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Gray giants as export success? – Outraged Elephant Protectors

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Windhoek (dpa) – Much desert, little water – and many elephants: South Africa’s neighboring state of Namibia, like neighboring Botswana, was a pioneer in animal protection for decades.

However, the dramatic periods of drought in recent years have triggered an ever-increasing race for valuable living space in the desert state between the population and wild animals.

Elephants sometimes trample fences or cause other damage in search of water. At worst, they endanger the local population living in rural areas. Therefore, the government of the Namibian capital, Windhoek, started selling wild jumbo jets last year, which are now also exported abroad. The gray giants of Africa as an export coup, that causes international resentment.

Elephants sold to safari park near Dubai

The animal protection organization Pro Wildlife has criticized the fact that the Namibian government has approved the export of 22 elephants that previously roamed freely to a safari park near Dubai. “It is incomprehensible why Namibia is risking its international reputation for such questionable treatment,” says Daniela Freyer of Pro Wildlife. The biologist considers that the Namibian justifications are “thimbles”. According to her information, the government had sold the pachyderms at auction for around $10,000 per animal to buyers in Namibia. Then a middleman sold them to the safari park at a premium.

According to estimates, around 23,000 elephants currently live in sparsely populated Namibia with its almost 2.5 million inhabitants, a significant increase compared to previous years. This leads to greater problems between humans and animals. The same applies to neighboring Botswana. While elephant numbers are declining in many regions of Africa, according to official figures, in the landlocked country it has risen from around 50,000 in 1991 to a good 130,000 animals, corresponding to almost a third of the population of African elephants.

Auction of hunting licenses denounced

The auction of hunting licenses for 70 wild pachyderms from Botswana has also been denounced by animal rights activists. The responsible national parks ministry had emphasized there that hunting licenses had only been approved for controlled hunting areas. Also, only companies from Botswana have the right to participate, but they can shoot the elephants and then sell them to international companies.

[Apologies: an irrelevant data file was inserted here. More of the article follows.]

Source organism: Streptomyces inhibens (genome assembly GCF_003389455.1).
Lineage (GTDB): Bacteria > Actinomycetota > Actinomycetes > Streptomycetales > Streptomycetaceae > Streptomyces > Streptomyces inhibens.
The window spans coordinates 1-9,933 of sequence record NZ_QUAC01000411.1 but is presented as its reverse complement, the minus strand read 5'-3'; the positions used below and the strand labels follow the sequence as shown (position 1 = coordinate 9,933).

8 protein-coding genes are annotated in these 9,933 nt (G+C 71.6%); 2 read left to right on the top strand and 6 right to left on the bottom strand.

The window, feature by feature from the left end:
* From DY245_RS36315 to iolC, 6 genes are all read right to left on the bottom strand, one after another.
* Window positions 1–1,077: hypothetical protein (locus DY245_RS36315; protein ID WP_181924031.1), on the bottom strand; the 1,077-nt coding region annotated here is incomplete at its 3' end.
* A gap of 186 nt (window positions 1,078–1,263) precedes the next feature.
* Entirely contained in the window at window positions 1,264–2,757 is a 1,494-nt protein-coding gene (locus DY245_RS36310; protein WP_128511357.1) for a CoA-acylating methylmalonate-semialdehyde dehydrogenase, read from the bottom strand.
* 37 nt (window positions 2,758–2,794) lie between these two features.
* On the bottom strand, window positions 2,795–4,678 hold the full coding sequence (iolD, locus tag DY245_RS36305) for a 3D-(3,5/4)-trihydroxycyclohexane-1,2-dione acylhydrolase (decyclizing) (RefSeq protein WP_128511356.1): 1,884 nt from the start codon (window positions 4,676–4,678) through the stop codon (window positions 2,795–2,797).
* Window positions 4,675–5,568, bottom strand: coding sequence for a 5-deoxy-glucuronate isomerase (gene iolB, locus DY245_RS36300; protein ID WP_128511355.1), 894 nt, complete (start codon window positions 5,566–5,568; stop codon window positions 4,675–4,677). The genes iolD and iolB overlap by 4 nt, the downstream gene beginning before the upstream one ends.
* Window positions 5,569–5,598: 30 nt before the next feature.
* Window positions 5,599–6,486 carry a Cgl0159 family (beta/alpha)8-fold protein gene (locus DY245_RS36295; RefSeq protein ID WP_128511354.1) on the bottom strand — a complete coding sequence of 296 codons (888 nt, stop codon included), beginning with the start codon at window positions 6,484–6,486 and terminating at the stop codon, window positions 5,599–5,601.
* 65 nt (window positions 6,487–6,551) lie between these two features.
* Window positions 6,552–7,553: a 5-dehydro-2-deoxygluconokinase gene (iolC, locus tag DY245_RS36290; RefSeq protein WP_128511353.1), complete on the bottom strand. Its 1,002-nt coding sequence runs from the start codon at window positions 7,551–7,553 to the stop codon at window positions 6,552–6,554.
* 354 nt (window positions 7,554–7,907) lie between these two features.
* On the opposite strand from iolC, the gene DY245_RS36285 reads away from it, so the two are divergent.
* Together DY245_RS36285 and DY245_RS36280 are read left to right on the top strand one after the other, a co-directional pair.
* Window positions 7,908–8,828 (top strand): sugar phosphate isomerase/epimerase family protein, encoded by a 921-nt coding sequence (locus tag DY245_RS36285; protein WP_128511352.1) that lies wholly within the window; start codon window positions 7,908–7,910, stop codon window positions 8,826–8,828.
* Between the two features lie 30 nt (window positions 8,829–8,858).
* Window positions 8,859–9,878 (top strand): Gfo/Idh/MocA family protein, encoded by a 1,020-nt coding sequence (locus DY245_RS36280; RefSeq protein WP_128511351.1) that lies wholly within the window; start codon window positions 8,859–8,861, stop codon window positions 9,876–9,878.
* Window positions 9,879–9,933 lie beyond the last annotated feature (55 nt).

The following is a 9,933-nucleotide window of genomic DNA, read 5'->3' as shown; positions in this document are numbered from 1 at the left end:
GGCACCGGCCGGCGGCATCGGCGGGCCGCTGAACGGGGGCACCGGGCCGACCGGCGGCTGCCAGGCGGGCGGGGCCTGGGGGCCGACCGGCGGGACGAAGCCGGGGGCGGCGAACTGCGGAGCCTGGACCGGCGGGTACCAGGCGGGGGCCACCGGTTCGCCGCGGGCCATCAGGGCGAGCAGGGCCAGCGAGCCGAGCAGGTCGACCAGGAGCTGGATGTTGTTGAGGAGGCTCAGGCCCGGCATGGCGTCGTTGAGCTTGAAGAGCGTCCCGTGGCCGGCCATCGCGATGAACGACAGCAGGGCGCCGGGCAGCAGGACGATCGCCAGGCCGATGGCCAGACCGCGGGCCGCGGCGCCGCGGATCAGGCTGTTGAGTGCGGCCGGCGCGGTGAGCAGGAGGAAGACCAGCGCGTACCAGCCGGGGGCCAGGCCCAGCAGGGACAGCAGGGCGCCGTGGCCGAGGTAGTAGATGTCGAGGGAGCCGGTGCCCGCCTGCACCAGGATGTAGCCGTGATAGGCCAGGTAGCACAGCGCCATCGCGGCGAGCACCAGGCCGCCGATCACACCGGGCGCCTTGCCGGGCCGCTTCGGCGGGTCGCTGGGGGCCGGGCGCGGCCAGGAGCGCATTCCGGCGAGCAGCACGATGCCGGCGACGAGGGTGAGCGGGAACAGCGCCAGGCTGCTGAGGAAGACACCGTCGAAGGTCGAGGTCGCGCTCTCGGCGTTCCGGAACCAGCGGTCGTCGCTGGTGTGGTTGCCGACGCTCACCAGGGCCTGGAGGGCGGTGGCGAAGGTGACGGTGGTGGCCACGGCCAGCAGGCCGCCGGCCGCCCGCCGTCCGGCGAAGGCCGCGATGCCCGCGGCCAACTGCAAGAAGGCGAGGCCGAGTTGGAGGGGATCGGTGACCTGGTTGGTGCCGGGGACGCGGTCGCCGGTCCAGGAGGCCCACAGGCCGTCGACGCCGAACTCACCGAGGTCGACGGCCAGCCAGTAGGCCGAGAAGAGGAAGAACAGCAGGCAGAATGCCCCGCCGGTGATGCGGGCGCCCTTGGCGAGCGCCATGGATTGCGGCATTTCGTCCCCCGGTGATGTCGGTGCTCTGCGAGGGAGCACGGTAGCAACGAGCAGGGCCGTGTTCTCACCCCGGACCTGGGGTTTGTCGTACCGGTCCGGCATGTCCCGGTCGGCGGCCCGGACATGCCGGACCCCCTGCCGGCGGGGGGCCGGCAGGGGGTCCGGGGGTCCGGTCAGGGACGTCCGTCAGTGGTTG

“Elephant trophy hunting does not resolve human-elephant conflict, in fact it exacerbates it; plus, there aren’t too many elephants in Botswana,” says Michele Pickover of the South Africa-based EMS Animal Welfare Foundation.

In Namibia, the Environment Ministry had last year auctioned off 57 elephants to private buyers, of which only 15 remained in the country, according to the animal welfare organization Ifaw. The government argued that it wanted to reduce the number of pachyderms while at the same time using the profits to alleviate conflicts between the population and the elephants. The Namibian economy had to cope with a minimum due to devastating droughts and the corona pandemic.

Controversial interpretation of species protection agreements

“The capture of wild elephants for lifelong captivity in amusement parks and zoos is not only cruel, the export also violates international species protection regulations,” Freyer complained. Wild African elephants are actually protected by the Washington Convention on International Trade in Endangered Species (Cites). Its provisions explicitly stipulate for Namibia that elephants may only be exported to species protection projects within Africa.

But Namibia invokes a legal interpretation of the regulations to justify moving captive wild-caught elephants outside their natural range, according to the Swiss Franz Weber Foundation, an interpretation that is highly controversial, the foundation says.

The Namibian Hunters Association (NAPHA) sees it differently: “The whole debate is superfluous from a scientific and legal point of view, it is emotional bravado instigated and fueled by animal protection groups,” it said in a statement. Animal protection groups have no regard for local communities and their rights.

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